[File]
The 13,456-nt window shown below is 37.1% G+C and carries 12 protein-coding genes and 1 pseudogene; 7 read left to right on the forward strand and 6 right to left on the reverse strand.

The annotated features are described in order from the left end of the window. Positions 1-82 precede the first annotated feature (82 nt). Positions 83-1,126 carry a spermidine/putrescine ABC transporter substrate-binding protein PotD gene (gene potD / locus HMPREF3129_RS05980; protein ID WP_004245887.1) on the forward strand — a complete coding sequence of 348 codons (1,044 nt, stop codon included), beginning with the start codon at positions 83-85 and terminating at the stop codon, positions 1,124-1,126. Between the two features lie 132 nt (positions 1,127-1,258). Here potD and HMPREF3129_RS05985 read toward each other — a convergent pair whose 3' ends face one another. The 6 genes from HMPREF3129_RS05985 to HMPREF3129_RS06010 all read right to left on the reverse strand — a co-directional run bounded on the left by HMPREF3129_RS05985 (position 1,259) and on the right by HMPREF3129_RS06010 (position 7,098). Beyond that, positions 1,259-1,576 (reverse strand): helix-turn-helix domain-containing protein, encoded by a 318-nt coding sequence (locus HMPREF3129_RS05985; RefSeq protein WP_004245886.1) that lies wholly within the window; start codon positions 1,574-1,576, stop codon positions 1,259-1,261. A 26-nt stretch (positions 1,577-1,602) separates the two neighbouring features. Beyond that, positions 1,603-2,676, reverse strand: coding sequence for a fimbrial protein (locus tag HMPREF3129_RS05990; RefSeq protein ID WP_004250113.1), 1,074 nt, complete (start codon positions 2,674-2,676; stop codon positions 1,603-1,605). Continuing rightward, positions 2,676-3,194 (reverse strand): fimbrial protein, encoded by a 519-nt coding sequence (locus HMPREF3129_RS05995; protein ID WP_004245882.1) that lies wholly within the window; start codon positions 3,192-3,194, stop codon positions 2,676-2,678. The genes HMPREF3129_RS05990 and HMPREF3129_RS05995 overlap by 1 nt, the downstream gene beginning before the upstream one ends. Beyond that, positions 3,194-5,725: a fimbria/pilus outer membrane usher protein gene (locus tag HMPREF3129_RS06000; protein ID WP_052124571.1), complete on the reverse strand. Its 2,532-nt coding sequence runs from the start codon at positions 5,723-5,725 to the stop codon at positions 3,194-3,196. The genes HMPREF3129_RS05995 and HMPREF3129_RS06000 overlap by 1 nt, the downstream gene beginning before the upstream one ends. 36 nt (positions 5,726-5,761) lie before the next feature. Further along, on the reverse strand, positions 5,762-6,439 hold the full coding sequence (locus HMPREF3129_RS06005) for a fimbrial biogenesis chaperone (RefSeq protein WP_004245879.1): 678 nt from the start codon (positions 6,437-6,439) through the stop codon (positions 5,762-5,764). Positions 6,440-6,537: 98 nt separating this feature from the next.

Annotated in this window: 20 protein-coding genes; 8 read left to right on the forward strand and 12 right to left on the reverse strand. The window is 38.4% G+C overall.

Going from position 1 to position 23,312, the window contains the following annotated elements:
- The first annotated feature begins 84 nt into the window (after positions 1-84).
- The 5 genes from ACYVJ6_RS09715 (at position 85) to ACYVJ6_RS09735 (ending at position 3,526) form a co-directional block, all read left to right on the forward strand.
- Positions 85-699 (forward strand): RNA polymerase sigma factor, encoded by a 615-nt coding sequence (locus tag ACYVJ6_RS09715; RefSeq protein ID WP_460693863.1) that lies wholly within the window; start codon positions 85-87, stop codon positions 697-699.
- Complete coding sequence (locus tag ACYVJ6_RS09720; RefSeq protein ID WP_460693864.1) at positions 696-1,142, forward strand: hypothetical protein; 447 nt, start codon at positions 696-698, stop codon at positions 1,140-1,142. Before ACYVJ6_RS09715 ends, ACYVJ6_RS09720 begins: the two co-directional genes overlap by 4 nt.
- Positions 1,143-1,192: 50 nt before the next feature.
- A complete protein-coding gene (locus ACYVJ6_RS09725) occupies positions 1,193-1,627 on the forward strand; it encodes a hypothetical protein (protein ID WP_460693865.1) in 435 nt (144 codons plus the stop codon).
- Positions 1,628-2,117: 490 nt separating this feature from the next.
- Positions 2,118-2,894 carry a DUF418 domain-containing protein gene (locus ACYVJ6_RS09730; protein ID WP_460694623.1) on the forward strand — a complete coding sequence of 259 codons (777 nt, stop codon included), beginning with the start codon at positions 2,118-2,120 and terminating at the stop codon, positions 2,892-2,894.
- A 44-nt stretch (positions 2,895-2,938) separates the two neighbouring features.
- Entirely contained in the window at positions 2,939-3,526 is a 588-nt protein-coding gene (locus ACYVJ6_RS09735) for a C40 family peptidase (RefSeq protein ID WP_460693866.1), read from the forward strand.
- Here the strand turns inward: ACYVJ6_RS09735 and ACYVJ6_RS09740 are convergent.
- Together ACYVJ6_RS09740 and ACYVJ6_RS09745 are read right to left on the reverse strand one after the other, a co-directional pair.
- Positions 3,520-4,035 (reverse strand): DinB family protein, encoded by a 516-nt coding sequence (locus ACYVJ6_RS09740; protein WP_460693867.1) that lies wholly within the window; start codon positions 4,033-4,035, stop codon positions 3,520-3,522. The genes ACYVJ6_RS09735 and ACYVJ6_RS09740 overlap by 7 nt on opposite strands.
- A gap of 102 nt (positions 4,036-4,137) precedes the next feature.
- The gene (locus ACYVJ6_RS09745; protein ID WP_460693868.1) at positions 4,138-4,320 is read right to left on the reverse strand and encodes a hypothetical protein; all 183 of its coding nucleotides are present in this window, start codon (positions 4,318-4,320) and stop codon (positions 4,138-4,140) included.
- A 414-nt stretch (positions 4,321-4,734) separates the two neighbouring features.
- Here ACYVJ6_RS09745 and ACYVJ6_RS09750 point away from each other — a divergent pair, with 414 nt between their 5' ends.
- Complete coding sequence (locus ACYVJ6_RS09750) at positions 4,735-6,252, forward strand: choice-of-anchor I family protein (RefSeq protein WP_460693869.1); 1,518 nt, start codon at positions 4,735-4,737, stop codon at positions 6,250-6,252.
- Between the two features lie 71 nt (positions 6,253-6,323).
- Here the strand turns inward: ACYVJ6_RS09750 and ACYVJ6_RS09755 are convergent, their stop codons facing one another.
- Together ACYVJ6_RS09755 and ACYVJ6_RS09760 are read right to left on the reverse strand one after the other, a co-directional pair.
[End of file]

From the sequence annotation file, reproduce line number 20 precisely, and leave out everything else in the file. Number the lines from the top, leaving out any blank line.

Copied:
- A 414-nt stretch (positions 4,321-4,734) separates the two neighbouring features.